STRUGGLING Eurozone members Spain and Cyprus both saw their credit ratings slashed last night as Moody’s warned that they had been effectively shut out of international markets.
Spain’s government bond rating was cut to just one notch above junk status – to Baa3 from A3 – with Moody’s saying its banking bailout would take years to recover from.
The credit rating agency, which said it could still lower Spain’s rating further, cited a triple whammy of its up to €100bn banking bailout, “very limited” access to international debt markets and the weakness of its economy for the move.
Moody’s decision follows that of rival Fitch which cut Spain’s rating by three notches to BBB last week.
Moody’s also cut its credit rating on Cyprus’ sovereign debt by two notches last night, citing rising risks of a Greek exit from the euro currency and the expected support the government will have to give to its ailing banks.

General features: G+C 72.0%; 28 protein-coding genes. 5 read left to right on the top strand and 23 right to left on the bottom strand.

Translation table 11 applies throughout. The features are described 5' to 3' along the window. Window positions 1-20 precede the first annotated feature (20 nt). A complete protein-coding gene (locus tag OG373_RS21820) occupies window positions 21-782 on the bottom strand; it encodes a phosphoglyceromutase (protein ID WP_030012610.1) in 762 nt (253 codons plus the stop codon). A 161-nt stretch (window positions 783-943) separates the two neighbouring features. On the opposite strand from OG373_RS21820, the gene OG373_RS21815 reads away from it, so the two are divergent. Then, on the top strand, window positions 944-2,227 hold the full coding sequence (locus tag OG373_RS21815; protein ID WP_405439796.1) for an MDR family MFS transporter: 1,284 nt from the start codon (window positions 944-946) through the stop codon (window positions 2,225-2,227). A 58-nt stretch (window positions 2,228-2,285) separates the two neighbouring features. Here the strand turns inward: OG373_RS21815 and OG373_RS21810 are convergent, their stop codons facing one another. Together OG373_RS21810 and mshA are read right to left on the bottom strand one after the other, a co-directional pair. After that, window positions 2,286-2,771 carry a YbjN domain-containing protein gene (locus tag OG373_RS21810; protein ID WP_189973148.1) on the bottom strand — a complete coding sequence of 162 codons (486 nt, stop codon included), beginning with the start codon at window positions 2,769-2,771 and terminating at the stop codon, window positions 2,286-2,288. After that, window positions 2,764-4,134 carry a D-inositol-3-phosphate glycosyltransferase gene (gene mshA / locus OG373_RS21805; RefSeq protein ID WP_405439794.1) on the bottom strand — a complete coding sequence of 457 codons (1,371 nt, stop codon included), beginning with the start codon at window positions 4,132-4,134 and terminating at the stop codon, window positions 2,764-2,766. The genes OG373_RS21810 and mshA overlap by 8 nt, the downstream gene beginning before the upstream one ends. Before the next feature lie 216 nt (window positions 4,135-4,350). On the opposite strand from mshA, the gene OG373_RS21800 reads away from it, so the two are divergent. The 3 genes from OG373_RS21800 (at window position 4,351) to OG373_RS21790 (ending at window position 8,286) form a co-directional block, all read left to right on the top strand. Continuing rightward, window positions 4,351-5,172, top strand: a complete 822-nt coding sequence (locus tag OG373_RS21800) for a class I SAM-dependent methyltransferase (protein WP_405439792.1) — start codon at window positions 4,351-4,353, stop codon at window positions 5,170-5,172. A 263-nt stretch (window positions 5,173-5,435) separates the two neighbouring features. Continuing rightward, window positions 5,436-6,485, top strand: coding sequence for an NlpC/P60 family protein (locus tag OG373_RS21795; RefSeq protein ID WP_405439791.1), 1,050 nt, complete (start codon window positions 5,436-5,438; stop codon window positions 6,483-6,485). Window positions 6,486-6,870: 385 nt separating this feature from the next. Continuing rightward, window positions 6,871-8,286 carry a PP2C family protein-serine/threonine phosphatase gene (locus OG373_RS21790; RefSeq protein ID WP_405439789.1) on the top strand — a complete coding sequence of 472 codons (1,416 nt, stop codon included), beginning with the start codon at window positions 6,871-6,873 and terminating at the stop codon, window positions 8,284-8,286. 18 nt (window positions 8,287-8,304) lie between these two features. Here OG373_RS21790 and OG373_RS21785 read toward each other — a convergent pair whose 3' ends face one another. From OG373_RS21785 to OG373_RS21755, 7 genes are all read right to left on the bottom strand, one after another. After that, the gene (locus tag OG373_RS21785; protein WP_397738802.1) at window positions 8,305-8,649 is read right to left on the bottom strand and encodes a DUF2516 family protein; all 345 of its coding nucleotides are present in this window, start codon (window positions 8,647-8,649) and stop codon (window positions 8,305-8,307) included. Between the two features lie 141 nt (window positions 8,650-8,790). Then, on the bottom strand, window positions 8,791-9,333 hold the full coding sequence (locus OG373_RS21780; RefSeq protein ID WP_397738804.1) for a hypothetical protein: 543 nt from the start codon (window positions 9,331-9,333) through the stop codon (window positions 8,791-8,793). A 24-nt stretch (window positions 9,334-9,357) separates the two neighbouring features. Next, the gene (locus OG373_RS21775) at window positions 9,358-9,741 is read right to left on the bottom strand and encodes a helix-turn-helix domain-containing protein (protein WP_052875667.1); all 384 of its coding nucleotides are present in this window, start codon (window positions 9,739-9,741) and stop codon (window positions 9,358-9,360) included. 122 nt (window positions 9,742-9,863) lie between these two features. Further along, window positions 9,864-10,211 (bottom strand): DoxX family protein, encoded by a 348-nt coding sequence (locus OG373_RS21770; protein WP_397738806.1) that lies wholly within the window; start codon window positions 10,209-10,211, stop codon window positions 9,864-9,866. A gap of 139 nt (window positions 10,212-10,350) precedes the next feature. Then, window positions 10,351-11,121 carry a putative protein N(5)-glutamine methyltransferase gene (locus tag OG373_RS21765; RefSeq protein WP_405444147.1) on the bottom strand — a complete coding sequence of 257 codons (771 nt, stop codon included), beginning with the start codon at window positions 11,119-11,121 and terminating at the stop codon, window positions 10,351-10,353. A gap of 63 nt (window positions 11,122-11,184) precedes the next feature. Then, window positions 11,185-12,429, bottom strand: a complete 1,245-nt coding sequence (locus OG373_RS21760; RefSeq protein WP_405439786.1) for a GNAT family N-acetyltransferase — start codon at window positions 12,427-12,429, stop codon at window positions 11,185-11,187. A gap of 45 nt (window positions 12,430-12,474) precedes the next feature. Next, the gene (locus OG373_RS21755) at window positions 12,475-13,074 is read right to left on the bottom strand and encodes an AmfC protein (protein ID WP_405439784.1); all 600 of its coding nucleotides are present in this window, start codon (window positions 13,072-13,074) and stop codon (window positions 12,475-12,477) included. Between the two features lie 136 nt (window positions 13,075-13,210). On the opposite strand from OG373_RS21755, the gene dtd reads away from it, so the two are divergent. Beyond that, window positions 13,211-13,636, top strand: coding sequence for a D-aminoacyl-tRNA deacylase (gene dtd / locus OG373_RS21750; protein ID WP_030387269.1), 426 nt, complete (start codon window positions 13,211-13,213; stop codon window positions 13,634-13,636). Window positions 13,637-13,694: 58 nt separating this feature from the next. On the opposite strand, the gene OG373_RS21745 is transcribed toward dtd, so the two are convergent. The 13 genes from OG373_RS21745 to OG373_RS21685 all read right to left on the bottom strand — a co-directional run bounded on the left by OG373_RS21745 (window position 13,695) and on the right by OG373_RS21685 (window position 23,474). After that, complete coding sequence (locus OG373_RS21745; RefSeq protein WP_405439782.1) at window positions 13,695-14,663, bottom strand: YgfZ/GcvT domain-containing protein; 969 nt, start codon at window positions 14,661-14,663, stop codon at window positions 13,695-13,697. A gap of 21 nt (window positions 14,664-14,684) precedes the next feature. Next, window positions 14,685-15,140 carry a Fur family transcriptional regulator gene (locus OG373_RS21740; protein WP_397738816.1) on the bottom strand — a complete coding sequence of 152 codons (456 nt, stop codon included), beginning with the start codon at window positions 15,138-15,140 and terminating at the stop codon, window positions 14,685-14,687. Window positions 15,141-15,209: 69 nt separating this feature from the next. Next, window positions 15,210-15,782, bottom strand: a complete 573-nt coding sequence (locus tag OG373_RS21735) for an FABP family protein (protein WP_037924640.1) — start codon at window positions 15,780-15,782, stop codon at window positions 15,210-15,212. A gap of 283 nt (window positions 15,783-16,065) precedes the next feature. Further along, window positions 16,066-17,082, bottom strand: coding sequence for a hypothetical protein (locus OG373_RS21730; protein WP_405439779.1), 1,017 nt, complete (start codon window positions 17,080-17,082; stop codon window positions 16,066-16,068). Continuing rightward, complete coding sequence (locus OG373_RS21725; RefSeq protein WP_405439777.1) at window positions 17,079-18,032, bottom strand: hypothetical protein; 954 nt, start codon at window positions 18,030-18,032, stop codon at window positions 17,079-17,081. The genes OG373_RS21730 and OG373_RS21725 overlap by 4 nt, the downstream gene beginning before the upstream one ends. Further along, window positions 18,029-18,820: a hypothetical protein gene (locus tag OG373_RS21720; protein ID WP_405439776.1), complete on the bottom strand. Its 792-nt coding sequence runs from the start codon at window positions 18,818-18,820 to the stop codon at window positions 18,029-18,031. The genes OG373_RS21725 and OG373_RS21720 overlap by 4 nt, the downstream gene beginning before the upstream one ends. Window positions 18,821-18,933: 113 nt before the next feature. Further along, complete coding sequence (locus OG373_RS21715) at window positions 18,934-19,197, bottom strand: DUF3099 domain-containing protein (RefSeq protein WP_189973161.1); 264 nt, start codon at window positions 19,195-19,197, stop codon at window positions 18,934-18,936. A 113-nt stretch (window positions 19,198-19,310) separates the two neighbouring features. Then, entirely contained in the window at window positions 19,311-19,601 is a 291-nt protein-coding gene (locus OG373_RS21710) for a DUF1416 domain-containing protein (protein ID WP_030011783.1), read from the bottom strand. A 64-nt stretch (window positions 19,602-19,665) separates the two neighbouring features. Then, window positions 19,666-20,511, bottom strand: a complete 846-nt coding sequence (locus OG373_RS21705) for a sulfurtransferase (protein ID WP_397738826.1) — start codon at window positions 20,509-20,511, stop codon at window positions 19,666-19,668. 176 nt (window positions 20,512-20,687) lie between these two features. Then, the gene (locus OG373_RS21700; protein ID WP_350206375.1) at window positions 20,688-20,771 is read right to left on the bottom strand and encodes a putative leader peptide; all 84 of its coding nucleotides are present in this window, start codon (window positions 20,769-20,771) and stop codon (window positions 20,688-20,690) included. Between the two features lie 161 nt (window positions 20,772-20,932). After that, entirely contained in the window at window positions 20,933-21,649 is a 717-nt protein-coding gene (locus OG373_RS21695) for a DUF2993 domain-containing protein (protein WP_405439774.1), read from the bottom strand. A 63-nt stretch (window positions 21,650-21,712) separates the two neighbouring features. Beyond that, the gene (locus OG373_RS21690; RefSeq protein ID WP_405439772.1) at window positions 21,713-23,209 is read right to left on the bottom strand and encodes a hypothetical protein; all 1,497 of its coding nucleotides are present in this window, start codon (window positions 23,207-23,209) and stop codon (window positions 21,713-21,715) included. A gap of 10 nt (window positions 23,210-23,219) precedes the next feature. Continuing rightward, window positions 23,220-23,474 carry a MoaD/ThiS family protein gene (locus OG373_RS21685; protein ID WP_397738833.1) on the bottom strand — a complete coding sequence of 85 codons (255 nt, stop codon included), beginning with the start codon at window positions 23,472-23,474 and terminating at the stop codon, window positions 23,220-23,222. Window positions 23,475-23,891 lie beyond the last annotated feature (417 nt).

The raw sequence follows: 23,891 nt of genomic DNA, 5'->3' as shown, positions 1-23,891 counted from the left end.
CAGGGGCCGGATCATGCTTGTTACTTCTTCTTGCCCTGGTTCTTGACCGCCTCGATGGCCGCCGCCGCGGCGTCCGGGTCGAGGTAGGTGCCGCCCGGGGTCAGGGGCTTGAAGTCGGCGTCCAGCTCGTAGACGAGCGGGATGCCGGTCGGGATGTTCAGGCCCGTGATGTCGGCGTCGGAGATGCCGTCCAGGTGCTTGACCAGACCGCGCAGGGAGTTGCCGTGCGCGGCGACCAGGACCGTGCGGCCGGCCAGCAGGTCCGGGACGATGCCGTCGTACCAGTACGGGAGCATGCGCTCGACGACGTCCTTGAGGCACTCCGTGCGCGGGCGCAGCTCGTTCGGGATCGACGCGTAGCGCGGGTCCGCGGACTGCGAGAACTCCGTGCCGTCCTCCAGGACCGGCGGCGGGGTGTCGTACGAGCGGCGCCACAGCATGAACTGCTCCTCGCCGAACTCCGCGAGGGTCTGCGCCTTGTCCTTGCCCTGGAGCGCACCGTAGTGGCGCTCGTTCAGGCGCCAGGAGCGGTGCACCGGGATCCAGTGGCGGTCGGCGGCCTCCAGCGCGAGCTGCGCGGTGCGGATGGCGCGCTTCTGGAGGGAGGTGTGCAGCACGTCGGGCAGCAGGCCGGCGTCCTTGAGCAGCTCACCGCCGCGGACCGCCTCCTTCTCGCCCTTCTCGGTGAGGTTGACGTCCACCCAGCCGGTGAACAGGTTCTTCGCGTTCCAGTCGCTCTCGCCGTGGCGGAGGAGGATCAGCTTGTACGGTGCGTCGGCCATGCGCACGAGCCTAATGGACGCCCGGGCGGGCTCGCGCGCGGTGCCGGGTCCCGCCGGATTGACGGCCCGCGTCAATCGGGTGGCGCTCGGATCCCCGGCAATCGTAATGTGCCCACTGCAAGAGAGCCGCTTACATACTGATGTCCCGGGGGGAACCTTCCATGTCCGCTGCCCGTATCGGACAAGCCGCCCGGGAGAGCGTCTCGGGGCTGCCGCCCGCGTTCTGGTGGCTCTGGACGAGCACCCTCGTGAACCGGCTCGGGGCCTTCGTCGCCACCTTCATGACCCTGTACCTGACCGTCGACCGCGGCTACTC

Moody’s rating cut, to Ba3 from Ba1, is based on the assumption that Cyprus will need to provide support to its banks in excess of a prior estimates of five to 10 per cent of GDP.
Fears over a euro exit by Greece could lead to faster withdrawals of deposits from Cypriot banks’ Greek branches, thereby straining liquidity, Moody’s said.
The rating cut came as Cyprus yesterday indicated it is looking to Russia and China as well as Europe for the best possible bailout terms. Speculation is mounting that an international bailout for Cyprus is imminent, with it seeking as much as €4bn – over a fifth of its economy.
Deputy Europe minister Andreas Mavroyiannis said yesterday that €1.8bn was needed within the next few weeks to recapitalise Cyprus Popular Bank but that other banks may need money too. He said Cyprus would borrow a maximum of €4bn.
The country is seeking ways to avoid tapping the EU because of what Mavroyiannis described as the “negative connotation” that comes with it.